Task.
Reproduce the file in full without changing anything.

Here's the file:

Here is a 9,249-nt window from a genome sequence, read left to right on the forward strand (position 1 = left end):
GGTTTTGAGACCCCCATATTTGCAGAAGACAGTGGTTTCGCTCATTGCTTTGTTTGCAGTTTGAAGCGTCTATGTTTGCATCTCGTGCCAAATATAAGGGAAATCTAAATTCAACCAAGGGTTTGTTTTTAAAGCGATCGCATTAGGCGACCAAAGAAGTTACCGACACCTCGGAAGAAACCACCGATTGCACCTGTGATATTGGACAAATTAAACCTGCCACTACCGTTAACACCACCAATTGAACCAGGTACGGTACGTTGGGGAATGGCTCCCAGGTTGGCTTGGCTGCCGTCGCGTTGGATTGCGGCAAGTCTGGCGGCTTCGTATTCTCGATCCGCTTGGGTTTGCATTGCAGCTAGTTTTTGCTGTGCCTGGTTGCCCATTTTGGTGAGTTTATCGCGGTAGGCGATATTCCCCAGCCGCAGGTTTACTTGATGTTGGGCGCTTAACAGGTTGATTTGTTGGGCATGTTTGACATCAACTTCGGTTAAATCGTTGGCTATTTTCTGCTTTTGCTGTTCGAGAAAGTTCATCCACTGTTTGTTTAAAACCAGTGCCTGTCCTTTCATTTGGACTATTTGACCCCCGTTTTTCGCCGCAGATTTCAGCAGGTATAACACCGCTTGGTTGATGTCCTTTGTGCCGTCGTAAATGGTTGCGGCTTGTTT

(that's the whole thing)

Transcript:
Here is a 9,249-nt window from a genome sequence, read left to right on the forward strand (position 1 = left end):
GGTTTTGAGACCCCCATATTTGCAGAAGACAGTGGTTTCGCTCATTGCTTTGTTTGCAGTTTGAAGCGTCTATGTTTGCATCTCGTGCCAAATATAAGGGAAATCTAAATTCAACCAAGGGTTTGTTTTTAAAGCGATCGCATTAGGCGACCAAAGAAGTTACCGACACCTCGGAAGAAACCACCGATTGCACCTGTGATATTGGACAAATTAAACCTGCCACTACCGTTAACACCACCAATTGAACCAGGTACGGTACGTTGGGGAATGGCTCCCAGGTTGGCTTGGCTGCCGTCGCGTTGGATTGCGGCAAGTCTGGCGGCTTCGTATTCTCGATCCGCTTGGGTTTGCATTGCAGCTAGTTTTTGCTGTGCCTGGTTGCCCATTTTGGTGAGTTTATCGCGGTAGGCGATATTCCCCAGCCGCAGGTTTACTTGATGTTGGGCGCTTAACAGGTTGATTTGTTGGGCATGTTTGACATCAACTTCGGTTAAATCGTTGGCTATTTTCTGCTTTTGCTGTTCGAGAAAGTTCATCCACTGTTTGTTTAAAACCAGTGCCTGTCCTTTCATTTGGACTATTTGACCCCCGTTTTTCGCCGCAGATTTCAGCAGGTATAACACCGCTTGGTTGATGTCCTTTGTGCCGTCGTAAATGGTTGCGGCTTGTTT